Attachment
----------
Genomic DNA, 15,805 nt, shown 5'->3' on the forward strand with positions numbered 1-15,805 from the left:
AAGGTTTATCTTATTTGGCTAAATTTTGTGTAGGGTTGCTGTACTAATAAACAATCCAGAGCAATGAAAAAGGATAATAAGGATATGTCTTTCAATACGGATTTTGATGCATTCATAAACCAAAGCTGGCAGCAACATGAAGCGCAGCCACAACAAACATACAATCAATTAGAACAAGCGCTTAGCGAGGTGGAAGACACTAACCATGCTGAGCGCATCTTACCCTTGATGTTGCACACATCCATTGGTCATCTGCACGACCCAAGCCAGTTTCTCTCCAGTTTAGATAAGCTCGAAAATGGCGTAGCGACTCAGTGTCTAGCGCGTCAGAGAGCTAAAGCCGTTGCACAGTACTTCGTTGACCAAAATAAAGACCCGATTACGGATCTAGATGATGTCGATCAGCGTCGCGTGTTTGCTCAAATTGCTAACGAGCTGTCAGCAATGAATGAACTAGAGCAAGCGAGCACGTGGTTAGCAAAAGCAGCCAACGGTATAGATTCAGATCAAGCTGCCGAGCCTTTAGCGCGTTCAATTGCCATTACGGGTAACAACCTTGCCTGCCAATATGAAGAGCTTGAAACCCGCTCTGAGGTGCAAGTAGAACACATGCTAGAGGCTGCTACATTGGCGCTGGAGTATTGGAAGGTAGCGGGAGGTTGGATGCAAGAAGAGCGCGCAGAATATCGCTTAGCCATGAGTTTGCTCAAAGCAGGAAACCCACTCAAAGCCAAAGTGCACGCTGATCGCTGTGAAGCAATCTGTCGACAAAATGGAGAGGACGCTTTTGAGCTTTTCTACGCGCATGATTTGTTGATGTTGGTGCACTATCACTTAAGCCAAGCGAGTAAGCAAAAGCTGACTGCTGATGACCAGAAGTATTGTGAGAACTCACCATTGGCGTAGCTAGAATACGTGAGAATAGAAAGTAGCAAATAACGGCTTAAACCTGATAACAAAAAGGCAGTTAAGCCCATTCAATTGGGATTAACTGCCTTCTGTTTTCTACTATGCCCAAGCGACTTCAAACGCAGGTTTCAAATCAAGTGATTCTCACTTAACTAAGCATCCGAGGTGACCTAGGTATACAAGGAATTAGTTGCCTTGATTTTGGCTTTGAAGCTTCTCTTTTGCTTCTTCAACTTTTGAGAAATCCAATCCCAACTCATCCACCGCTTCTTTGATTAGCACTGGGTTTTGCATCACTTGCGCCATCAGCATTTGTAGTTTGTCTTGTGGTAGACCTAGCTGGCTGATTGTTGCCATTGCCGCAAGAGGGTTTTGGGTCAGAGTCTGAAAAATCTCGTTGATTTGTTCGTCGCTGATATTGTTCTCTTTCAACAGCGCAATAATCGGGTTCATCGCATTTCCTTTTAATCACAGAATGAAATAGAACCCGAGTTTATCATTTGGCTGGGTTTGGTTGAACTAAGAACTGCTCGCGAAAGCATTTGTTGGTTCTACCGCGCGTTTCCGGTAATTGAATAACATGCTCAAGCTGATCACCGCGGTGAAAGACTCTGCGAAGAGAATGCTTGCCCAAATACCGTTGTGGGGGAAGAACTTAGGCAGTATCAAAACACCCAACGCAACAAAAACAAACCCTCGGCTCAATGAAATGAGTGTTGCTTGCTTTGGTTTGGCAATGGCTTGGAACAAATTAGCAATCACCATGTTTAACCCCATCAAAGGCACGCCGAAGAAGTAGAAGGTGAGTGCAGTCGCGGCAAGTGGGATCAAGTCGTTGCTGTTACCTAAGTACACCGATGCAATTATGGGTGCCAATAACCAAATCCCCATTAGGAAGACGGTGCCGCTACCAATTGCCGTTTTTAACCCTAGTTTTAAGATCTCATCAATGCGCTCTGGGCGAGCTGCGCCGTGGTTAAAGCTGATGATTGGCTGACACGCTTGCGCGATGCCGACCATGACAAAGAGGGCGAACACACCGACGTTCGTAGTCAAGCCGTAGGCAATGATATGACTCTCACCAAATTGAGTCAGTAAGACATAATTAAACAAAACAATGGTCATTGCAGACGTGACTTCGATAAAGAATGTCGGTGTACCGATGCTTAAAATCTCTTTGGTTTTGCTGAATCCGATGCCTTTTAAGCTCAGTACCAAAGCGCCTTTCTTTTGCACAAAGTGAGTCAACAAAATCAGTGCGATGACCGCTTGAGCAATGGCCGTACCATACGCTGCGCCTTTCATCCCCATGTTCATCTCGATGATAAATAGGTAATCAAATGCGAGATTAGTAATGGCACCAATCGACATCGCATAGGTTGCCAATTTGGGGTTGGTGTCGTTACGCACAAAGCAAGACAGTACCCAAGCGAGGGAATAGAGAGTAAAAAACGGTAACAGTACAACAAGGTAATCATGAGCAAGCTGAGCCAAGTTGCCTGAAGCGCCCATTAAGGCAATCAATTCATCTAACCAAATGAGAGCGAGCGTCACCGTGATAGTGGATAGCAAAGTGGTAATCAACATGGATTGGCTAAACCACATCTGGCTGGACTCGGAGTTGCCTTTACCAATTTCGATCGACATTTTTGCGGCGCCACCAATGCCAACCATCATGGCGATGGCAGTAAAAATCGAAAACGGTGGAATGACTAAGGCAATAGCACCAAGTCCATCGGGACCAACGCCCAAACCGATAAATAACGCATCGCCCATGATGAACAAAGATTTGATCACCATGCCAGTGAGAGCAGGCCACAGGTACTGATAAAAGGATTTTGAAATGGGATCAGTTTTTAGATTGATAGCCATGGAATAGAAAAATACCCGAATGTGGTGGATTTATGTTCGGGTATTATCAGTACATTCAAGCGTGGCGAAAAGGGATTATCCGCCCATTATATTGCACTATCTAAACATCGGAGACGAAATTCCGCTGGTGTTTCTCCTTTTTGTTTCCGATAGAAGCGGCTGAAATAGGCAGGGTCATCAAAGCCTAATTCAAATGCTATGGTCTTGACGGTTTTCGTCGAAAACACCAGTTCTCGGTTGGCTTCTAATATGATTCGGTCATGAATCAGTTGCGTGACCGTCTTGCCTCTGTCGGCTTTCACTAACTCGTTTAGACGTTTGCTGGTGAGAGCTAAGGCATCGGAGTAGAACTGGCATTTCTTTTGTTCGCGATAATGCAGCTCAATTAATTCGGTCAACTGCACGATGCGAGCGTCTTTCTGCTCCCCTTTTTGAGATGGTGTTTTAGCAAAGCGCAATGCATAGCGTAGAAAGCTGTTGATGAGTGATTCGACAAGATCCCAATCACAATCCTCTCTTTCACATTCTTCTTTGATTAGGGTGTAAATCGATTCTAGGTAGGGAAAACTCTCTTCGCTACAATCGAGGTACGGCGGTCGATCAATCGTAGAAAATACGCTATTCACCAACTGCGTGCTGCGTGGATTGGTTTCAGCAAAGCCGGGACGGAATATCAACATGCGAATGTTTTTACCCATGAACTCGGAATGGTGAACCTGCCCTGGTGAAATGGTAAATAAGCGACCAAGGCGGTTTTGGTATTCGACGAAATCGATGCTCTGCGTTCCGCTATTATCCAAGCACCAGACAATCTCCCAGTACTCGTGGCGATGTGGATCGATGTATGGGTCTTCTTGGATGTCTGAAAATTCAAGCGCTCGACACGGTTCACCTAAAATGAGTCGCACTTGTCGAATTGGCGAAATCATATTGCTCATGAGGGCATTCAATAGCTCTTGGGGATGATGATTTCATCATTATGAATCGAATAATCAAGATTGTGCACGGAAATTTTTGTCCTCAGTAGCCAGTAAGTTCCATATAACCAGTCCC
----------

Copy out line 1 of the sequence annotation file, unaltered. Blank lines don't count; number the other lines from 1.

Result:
Genomic DNA, 15,805 nt, shown 5'->3' on the forward strand with positions numbered 1-15,805 from the left: